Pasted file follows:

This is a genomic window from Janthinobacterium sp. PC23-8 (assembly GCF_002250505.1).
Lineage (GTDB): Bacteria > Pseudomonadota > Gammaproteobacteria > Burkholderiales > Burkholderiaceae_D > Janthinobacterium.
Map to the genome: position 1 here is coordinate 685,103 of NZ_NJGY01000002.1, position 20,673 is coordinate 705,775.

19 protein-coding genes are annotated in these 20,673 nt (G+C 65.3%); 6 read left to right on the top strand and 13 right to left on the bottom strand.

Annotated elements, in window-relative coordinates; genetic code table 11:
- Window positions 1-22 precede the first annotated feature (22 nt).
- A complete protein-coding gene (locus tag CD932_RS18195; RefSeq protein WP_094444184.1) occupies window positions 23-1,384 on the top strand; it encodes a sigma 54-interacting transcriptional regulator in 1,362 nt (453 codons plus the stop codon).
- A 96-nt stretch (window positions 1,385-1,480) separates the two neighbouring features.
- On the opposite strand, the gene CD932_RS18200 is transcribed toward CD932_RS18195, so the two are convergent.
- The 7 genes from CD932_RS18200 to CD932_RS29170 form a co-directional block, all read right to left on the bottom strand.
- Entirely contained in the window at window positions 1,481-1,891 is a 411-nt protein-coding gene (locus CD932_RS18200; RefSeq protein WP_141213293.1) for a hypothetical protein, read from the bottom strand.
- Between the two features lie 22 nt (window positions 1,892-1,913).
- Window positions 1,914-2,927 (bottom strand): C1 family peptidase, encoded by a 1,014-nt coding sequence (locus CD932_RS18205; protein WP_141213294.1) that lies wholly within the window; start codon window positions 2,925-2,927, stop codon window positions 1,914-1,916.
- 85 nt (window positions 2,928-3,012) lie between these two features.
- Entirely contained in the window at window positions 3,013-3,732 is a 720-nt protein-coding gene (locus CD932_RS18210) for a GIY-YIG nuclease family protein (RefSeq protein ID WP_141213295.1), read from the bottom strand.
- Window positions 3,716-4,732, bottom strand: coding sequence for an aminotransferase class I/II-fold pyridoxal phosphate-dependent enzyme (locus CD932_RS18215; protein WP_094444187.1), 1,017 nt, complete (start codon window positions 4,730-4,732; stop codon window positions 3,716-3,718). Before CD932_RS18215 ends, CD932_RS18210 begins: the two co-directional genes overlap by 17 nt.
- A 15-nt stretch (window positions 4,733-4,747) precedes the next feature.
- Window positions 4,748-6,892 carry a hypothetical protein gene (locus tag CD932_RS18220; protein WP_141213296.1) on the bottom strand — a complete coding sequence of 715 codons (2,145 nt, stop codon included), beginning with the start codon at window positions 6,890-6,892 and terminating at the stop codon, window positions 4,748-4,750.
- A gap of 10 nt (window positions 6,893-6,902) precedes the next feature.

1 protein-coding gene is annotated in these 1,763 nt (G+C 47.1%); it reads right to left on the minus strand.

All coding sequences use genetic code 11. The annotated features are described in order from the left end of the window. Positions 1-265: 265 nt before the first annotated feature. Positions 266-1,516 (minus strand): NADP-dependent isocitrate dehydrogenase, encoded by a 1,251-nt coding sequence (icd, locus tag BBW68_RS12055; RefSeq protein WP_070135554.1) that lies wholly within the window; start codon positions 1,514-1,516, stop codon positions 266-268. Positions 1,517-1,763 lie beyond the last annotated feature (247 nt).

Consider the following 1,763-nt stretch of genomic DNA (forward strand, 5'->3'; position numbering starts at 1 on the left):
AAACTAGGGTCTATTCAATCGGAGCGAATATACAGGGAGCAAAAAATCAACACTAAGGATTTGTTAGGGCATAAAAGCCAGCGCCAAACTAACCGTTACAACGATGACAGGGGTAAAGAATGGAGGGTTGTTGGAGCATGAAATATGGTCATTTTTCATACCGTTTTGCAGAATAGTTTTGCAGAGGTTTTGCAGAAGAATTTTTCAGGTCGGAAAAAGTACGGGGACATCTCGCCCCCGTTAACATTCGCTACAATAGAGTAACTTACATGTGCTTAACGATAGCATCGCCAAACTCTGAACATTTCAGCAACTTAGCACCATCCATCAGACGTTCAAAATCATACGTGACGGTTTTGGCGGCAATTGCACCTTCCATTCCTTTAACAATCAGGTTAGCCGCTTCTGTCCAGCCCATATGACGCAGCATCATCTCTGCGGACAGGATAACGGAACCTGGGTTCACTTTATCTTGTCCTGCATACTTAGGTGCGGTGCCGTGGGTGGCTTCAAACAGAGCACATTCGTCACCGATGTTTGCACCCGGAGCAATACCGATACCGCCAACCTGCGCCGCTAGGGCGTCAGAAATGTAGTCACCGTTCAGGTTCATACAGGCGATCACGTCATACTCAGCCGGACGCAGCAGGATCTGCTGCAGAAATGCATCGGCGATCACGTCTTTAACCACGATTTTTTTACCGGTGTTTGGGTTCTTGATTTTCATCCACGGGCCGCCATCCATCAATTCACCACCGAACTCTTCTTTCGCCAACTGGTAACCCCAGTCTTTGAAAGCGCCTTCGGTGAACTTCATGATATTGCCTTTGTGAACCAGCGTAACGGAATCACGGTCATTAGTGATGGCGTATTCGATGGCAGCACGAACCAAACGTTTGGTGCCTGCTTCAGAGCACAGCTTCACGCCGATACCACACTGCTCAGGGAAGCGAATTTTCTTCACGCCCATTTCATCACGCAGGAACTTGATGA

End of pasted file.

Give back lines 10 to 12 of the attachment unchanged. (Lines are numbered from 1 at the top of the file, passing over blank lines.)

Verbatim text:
- The 7 genes from CD932_RS18200 to CD932_RS29170 form a co-directional block, all read right to left on the bottom strand.
- Entirely contained in the window at window positions 1,481-1,891 is a 411-nt protein-coding gene (locus CD932_RS18200; RefSeq protein WP_141213293.1) for a hypothetical protein, read from the bottom strand.
- Between the two features lie 22 nt (window positions 1,892-1,913).